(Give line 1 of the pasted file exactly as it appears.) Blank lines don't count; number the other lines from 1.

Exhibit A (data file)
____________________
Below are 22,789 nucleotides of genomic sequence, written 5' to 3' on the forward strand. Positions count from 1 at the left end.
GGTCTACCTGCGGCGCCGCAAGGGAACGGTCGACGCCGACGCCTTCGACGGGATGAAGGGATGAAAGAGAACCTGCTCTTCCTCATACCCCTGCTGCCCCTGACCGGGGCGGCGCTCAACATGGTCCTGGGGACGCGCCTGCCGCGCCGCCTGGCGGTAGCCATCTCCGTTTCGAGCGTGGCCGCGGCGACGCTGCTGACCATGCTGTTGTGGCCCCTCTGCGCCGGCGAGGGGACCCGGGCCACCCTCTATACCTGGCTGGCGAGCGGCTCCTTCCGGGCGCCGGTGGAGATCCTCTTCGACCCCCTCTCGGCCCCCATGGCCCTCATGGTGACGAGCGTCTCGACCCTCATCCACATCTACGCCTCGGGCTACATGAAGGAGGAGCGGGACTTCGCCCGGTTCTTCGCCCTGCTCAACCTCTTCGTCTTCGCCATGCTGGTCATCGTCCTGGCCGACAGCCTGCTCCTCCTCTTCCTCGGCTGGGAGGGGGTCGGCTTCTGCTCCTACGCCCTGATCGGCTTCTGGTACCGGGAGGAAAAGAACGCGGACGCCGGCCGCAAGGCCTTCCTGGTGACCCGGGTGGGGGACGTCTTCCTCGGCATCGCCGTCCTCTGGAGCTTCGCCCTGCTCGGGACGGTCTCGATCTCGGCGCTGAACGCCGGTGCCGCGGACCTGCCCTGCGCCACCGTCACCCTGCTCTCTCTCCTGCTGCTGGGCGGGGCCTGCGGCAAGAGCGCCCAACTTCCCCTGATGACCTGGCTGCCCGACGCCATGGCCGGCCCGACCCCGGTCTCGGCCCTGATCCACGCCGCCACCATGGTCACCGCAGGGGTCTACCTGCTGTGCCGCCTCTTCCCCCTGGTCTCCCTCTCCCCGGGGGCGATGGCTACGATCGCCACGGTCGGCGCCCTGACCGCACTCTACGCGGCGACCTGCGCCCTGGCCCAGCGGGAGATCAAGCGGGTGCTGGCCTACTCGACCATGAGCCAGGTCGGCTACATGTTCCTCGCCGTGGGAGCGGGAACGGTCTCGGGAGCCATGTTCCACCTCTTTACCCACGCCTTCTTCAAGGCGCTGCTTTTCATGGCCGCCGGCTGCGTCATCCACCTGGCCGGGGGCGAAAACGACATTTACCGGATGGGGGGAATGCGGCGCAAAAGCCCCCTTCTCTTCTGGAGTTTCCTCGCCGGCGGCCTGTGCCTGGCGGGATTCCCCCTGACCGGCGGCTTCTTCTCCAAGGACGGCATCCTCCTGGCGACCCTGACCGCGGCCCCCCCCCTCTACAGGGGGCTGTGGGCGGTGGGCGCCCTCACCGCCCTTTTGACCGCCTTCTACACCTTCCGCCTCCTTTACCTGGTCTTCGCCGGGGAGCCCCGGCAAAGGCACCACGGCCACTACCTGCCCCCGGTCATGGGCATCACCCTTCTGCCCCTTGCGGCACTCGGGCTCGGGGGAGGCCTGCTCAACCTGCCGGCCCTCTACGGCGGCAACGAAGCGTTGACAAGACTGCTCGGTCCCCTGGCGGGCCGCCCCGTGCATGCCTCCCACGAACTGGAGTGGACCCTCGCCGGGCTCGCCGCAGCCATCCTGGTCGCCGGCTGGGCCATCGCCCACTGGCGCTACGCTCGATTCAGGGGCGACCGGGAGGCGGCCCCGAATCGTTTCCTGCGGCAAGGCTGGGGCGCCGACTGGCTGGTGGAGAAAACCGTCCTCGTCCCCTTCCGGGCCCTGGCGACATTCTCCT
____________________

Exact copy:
Below are 22,789 nucleotides of genomic sequence, written 5' to 3' on the forward strand. Positions count from 1 at the left end.